April to May – finding the new queens

After an exciting introduction to my first ‘stand-alone’ beekeeping year I was keen to see if my new colonies would be successful.

Both had new queens but neither had emerged (hatched) at the time of the last hive inspection. Now is the time to leave bees to their own devices, they have managed for millions of years without my assitance, I am sure they could manage a few weeks longer.

It’s quite hard to resist the urge to stick your head into their little world to see what is going on but it would be worse to damage or spook the new queen. Once she has emerged she feeds but is infertile. The drones drive her put of the hive and she makes a number of mating flights, mating with several drones (who then die!) before returning to the hive with enough sperm to last her a lifetime of egg laying (1500 – 2000 eggs per day at peak season).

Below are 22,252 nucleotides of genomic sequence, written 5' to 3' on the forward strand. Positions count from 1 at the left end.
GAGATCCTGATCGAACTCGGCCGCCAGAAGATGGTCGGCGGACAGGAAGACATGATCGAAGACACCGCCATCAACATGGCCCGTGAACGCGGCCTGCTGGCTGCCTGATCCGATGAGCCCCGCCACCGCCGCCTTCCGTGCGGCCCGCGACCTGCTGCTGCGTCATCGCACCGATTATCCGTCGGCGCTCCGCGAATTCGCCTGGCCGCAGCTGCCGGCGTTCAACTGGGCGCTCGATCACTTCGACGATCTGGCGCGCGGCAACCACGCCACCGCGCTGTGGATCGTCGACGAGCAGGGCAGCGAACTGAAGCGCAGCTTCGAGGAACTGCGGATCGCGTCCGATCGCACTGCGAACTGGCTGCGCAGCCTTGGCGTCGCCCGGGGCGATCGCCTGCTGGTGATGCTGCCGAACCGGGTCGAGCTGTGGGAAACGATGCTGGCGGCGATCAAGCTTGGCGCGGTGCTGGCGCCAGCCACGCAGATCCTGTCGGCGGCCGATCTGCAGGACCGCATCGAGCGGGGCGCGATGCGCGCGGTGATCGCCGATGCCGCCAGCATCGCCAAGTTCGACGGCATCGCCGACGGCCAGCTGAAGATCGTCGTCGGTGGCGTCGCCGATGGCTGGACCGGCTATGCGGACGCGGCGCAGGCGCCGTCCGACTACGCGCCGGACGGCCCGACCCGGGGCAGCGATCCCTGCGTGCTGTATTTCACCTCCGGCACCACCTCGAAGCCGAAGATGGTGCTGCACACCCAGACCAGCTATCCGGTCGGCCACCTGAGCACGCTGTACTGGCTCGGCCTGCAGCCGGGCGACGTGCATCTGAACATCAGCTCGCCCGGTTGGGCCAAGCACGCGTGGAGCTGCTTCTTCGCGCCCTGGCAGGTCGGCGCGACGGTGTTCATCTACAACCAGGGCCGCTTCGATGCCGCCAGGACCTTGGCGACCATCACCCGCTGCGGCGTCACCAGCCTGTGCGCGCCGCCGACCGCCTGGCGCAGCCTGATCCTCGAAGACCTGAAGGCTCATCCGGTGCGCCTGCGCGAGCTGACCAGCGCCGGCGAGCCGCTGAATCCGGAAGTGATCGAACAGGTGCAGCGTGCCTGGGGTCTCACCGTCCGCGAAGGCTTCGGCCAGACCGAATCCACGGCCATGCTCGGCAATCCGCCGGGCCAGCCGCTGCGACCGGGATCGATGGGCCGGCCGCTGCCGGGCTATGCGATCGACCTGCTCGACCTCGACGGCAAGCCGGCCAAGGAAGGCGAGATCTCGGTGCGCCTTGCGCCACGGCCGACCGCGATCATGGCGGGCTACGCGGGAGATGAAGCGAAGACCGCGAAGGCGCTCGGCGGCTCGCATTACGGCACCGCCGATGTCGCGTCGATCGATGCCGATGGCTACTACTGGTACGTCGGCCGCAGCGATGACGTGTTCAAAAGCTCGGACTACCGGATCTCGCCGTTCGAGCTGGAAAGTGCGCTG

When the dates and weather looked about right I approached the hives to check and see if I had a queen in each, if she was fertile and if she had started laying. The first hive was a success with comb full of eggs, the second hive was pretty much the same – fantastic they had both survived this little part of their life cycle and were fast building up strong colonies!

The queens were found and trapped in a ‘ring of thornes’ whilst I placed a white mark on  their backs – this will make it easier to find them in the future!


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